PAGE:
5. A video projector for a dome screen according to claim 3, wherein the projector lens barrel comprises both the synthetic prism and the projection lens operably disposed in the housing, and further comprising means for adjusting the barrel in height and inclination with respect to the housing.
Description
BACKGROUND OF THE INVENTION

This application claims priority and incorporates by reference Japanese Patent Application 2004-382019, dated Dec. 28, 2004.

FIELD OF THE INVENTION

This invention relates to a video projector for a dome screen used in a planetarium or any other facility in which an image is projected onto a spherical screen, for example.

DESCRIPTION OF THE RELATED ART

Some known video projectors project an image from an image display device, such as a liquid crystal panel or a digital micromirror device (DMD), onto a screen through an optical system. These video projectors, which take the place of conventional projectors, are used for a dome screen provided in a planetarium or any other facility in which an image is projected on to a spherical screen, for example.

As compared with projection onto ordinary screens, a wide angle of view is required for projection onto a dome screen. Therefore, the following two projecting methods have been conventionally employed.

One of them is a method of combining a plurality of divided images into a single image projected onto the full range of the dome surface. In this case, the various images are respectively projected from a plurality of video projectors onto the corresponding sections of the dome surface. The images projected onto the respective sections are combined to form a continuous single image on the full dome surface.

The other method is to use a single video projector with a fish eye lens to project a single image onto the full dome surface.

These methods are disclosed in Japanese unexamined patent publication 9-149351, Japanese unexamined patent publication 2001-309275, for example.

FIG. 6 is a diagram of an example of the structure of the first of the above-mentioned methods in the related art, in which the projection image is divided by two projectors. FIG. 6 shows the video projectors P1 and P2, and the video projector P1 is situated in a position to project a projection image A1 onto the right half of the dome surface located opposite the video projector P1. Likewise, the video projector P2 is situated in a position to project a projection image A2 onto the left half of the dome surface located opposite the video projector P2. The projection image A1 and the projection image A2 are combined to create a projected image continuously extending throughout the dome surface. In order to seamlessly match up the divided images independently projected, an edge blend area B is provided for projecting the overlapping parts of the two divided images centered on the image dividing line C.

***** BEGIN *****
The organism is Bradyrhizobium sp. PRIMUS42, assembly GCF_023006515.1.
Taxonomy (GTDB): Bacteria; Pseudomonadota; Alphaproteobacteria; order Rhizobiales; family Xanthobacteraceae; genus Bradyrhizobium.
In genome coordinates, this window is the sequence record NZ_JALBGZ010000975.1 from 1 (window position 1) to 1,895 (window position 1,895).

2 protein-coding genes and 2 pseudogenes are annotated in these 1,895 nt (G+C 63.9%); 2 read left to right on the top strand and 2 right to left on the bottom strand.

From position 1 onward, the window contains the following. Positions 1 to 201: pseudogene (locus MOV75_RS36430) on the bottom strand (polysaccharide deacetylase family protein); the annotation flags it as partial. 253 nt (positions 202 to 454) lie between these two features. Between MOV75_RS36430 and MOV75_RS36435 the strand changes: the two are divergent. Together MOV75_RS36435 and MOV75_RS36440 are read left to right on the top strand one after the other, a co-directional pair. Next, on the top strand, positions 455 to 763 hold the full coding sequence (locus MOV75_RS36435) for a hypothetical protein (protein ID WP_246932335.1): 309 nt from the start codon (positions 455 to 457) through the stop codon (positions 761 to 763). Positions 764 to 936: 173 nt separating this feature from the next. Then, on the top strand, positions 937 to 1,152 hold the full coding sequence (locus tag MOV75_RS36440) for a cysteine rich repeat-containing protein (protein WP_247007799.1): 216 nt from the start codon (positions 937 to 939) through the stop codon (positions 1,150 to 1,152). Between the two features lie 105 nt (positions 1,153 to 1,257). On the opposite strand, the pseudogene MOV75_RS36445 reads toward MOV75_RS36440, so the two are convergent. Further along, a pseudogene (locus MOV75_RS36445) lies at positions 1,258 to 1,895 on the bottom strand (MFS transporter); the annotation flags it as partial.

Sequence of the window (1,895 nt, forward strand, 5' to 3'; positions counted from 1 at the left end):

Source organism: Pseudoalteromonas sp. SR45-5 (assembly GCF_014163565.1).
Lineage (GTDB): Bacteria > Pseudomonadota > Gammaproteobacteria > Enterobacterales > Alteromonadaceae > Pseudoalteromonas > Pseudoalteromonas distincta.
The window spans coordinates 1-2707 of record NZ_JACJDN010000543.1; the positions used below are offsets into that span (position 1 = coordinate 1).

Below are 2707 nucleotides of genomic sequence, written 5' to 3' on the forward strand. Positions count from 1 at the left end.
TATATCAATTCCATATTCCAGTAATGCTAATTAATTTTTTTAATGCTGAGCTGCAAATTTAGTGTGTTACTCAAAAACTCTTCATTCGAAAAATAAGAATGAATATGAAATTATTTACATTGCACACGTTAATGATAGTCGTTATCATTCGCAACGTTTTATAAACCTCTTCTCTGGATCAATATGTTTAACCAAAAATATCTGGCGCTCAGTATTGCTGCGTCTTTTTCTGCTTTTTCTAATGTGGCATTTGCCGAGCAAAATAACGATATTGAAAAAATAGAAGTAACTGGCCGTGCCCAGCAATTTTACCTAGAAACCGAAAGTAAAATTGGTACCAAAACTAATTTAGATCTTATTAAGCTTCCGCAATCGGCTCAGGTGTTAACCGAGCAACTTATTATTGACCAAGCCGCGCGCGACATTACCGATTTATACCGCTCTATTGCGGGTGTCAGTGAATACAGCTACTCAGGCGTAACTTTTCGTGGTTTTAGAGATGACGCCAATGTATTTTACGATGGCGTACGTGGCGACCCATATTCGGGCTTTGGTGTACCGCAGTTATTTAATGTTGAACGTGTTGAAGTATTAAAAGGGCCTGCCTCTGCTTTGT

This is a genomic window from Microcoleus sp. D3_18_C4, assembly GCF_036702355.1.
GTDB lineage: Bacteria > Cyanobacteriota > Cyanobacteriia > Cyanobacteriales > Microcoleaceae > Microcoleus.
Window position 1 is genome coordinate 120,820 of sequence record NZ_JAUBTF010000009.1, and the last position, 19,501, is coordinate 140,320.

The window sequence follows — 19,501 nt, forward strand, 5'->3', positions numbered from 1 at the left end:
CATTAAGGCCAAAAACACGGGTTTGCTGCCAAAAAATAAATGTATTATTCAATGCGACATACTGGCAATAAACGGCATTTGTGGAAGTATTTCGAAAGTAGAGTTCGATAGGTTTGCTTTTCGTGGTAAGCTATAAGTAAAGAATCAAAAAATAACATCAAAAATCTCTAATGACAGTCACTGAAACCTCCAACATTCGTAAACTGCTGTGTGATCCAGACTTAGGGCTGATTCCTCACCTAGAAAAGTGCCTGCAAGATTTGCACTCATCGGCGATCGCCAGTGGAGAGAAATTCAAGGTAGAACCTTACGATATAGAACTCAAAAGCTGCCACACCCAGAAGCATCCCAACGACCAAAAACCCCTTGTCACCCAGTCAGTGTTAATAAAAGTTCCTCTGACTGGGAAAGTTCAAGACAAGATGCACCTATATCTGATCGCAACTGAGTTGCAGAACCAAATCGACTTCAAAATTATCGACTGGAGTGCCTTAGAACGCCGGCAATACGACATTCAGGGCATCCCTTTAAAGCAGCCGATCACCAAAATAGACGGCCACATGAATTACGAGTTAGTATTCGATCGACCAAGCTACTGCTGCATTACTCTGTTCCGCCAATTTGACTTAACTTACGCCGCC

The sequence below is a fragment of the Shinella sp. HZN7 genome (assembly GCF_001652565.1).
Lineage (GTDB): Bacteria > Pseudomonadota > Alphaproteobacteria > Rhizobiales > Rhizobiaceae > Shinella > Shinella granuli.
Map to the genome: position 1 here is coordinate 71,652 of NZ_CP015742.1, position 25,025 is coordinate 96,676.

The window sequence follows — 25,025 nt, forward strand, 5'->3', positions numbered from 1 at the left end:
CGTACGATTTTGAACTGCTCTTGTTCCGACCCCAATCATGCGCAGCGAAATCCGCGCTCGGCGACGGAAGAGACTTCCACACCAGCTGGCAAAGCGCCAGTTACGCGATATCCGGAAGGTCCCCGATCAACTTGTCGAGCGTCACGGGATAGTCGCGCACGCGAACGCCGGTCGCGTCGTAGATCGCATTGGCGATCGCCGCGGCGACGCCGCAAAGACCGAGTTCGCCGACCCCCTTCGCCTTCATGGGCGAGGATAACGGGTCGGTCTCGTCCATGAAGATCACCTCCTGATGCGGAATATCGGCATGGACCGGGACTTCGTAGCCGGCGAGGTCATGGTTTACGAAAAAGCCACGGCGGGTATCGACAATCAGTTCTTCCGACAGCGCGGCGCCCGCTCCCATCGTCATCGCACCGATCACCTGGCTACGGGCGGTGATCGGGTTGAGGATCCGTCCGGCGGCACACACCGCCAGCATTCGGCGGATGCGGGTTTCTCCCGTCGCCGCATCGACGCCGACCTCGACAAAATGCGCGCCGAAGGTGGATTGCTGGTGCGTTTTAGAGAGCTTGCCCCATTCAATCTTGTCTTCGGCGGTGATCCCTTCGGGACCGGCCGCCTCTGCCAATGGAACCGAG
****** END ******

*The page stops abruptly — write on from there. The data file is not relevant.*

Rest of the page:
In this case, distortion occurs when the images are projected onto the dome surface, and makes it impossible to combine the individual images together to create a single image. Therefore, for example, the images to be projected from the respective video projectors are deformed as a corrective for the purpose of projecting the image with less distortion, or the processing of blurring the edge blend area is performed to make a seamless connection. However, the video projectors are installed separately in the facility and are not always situated in an ideal location. Further, from the viewpoint of the precise adjustment of the projecting positions between the projectors and the accuracy of the dome surface itself, it is extremely difficult to perform on site the distortion correction and/or the processing of blurring the edge blend area. Of necessity the errors introduced in the projectors must be averaged, thereby giving rise to the problem of degradation in quality of the projected image.

On the other hand, the second of the aforementioned two methods in the related art uses a single-eye projection lens for projection onto the full range of the dome surface. Hence, at least the above problem is eliminated. However, the image from the single image display device is projected with an ultra-wide angle of view. When the image display device has standard resolution, the resolution of the image projected is decreased. This decrease may possibly detract from the concentration of viewer on the projected image which should ideally be offered by the projected image with an ultra-wide angle of view. For this reason, an image display device with high resolution is required, and in turn the necessary video projector is expensive. Further, in this case, because of the projection onto the full range of the dome surface, a circular-shaped region of an image G1 displayed on the rectangular image display device G is used as shown in FIG. 4. What remains over is an unused region G2 occupying a large area of the image display device, resulting in inefficiency.